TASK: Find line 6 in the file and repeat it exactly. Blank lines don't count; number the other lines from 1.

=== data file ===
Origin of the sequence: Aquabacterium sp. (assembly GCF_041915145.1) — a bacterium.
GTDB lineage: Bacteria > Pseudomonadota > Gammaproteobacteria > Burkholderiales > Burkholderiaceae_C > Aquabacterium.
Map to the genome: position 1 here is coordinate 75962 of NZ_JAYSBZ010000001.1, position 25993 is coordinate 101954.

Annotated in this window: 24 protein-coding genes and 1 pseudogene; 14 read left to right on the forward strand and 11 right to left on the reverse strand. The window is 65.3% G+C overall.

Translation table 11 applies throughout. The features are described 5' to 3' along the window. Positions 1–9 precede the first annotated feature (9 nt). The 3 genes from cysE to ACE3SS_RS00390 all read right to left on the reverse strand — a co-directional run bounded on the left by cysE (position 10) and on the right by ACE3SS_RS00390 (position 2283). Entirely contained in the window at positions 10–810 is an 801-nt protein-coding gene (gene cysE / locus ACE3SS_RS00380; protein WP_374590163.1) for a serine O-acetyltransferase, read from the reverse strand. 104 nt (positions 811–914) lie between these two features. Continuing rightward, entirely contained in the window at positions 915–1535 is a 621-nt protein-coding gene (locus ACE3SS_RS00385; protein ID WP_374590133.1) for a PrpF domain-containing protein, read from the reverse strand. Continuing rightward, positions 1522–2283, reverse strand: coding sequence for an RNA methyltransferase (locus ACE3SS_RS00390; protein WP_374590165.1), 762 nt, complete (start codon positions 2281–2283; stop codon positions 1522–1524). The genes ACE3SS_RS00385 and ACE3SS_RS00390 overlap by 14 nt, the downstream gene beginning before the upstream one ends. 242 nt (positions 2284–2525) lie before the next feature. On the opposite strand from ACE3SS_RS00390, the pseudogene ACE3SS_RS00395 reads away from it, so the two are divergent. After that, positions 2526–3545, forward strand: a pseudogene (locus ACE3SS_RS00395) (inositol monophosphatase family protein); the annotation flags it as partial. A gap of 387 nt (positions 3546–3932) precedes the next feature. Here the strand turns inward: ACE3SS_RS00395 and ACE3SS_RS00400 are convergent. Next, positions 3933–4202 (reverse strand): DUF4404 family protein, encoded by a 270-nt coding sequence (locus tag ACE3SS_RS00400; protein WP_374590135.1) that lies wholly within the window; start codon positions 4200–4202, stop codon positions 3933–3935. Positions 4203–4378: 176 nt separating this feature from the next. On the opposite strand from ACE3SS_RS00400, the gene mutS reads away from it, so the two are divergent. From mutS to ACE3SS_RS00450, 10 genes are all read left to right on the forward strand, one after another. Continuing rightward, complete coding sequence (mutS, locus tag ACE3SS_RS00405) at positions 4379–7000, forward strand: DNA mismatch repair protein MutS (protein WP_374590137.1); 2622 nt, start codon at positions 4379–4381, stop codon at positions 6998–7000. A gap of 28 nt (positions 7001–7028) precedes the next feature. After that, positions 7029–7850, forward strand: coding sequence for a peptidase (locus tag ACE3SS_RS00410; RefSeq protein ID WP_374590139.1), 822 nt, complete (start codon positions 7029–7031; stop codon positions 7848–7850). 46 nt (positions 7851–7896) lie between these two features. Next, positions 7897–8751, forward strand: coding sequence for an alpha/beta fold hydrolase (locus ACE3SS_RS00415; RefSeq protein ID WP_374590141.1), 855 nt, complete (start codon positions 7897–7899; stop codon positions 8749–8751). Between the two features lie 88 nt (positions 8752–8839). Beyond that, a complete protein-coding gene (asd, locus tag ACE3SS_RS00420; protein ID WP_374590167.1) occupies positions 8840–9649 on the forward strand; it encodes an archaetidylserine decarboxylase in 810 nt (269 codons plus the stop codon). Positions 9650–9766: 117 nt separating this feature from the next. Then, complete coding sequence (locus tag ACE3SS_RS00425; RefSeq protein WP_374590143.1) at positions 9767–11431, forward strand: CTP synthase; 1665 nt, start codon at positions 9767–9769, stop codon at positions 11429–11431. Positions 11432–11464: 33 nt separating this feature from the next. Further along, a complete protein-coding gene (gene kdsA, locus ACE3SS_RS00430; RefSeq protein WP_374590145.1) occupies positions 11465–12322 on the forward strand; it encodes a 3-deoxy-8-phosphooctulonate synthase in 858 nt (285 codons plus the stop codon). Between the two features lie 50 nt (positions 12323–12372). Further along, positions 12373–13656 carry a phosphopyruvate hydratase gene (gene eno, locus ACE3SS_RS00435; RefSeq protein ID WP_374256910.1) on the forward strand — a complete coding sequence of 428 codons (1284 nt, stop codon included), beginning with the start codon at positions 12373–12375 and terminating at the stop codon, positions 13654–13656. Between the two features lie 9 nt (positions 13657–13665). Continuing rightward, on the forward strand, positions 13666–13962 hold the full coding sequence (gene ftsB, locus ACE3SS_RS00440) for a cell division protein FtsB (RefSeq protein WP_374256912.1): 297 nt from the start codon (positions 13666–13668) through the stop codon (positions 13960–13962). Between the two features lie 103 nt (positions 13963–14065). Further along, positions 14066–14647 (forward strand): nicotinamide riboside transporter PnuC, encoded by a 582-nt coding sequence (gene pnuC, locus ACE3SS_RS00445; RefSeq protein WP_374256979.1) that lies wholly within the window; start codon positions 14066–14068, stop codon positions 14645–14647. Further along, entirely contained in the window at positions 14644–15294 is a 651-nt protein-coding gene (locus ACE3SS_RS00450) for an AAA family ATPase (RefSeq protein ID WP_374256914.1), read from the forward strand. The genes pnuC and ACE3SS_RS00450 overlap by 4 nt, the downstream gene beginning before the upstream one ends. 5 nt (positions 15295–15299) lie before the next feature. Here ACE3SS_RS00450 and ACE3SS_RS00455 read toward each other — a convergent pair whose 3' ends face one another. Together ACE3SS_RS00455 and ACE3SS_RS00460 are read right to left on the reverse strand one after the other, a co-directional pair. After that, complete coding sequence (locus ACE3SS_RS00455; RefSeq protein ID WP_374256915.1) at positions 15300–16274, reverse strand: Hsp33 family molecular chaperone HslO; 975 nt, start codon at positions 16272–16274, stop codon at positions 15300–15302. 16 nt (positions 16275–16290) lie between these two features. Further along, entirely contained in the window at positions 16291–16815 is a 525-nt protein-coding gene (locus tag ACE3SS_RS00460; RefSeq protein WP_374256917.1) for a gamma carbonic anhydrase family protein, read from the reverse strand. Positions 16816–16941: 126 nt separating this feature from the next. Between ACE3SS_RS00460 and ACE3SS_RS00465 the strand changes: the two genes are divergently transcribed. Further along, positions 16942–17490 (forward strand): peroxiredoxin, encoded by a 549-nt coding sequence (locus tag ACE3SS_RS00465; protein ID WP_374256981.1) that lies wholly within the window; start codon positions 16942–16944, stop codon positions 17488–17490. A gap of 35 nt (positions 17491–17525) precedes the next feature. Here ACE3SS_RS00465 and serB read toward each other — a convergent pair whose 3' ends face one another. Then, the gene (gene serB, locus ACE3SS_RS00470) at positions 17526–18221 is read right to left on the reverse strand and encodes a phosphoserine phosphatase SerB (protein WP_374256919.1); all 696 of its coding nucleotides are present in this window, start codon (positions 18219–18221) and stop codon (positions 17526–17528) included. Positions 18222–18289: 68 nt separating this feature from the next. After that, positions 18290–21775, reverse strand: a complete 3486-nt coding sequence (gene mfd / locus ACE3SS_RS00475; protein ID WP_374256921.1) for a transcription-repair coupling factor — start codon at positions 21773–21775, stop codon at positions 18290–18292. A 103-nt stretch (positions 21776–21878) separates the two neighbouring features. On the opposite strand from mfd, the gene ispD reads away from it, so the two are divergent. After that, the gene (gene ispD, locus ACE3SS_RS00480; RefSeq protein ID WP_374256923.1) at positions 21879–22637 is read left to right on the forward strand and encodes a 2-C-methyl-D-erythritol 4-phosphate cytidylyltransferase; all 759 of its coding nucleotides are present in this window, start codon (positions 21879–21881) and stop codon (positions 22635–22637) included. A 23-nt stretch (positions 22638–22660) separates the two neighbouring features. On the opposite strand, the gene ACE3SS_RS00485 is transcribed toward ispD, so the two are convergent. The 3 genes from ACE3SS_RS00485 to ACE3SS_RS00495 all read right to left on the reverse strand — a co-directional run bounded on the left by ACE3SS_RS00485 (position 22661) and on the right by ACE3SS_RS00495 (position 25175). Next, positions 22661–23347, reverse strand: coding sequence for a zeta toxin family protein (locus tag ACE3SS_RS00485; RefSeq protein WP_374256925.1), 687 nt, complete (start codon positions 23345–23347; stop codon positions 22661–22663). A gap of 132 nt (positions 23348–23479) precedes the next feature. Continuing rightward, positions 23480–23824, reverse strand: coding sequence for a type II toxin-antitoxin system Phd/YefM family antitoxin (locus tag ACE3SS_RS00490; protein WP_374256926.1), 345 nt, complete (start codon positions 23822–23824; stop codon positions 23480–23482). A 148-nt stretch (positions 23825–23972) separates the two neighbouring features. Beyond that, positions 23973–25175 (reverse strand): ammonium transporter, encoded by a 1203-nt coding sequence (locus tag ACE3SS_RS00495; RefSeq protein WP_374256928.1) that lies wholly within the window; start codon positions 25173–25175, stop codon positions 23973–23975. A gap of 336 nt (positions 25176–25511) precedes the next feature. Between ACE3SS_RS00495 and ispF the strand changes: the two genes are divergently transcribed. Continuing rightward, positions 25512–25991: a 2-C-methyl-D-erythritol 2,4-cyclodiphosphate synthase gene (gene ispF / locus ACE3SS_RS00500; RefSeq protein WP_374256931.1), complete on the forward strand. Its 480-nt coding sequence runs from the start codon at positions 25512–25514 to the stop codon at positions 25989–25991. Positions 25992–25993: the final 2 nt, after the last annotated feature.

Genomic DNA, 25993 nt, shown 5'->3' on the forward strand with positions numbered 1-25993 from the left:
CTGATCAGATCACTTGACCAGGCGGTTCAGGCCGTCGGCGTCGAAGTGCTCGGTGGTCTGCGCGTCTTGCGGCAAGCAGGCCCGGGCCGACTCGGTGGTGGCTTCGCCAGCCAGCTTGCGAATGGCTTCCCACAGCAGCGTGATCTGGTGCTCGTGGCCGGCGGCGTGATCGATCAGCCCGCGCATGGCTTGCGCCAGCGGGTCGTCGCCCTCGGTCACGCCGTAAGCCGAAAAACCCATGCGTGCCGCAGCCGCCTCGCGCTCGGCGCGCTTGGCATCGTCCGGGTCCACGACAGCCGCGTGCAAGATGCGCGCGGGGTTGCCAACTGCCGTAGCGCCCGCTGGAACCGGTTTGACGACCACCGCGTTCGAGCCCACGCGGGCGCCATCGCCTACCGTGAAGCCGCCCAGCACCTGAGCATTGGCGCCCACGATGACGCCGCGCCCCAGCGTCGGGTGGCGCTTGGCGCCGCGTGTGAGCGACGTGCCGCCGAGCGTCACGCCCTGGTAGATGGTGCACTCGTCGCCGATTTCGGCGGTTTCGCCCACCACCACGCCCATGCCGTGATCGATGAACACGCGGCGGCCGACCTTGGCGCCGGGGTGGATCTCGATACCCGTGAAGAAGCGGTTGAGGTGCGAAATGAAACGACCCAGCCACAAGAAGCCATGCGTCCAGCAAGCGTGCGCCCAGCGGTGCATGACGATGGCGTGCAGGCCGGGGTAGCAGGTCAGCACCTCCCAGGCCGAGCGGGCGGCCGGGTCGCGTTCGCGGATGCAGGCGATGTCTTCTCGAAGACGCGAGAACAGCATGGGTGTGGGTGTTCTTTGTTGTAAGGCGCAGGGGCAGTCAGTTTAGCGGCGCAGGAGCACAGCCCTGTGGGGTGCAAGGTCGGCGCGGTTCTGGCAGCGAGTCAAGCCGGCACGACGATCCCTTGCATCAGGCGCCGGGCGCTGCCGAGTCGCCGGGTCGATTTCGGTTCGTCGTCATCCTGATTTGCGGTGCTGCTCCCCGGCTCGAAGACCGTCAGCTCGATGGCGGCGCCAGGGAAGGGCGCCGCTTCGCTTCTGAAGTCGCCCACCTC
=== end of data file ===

Genomic DNA, 25993 nt, shown 5'->3' on the forward strand with positions numbered 1-25993 from the left: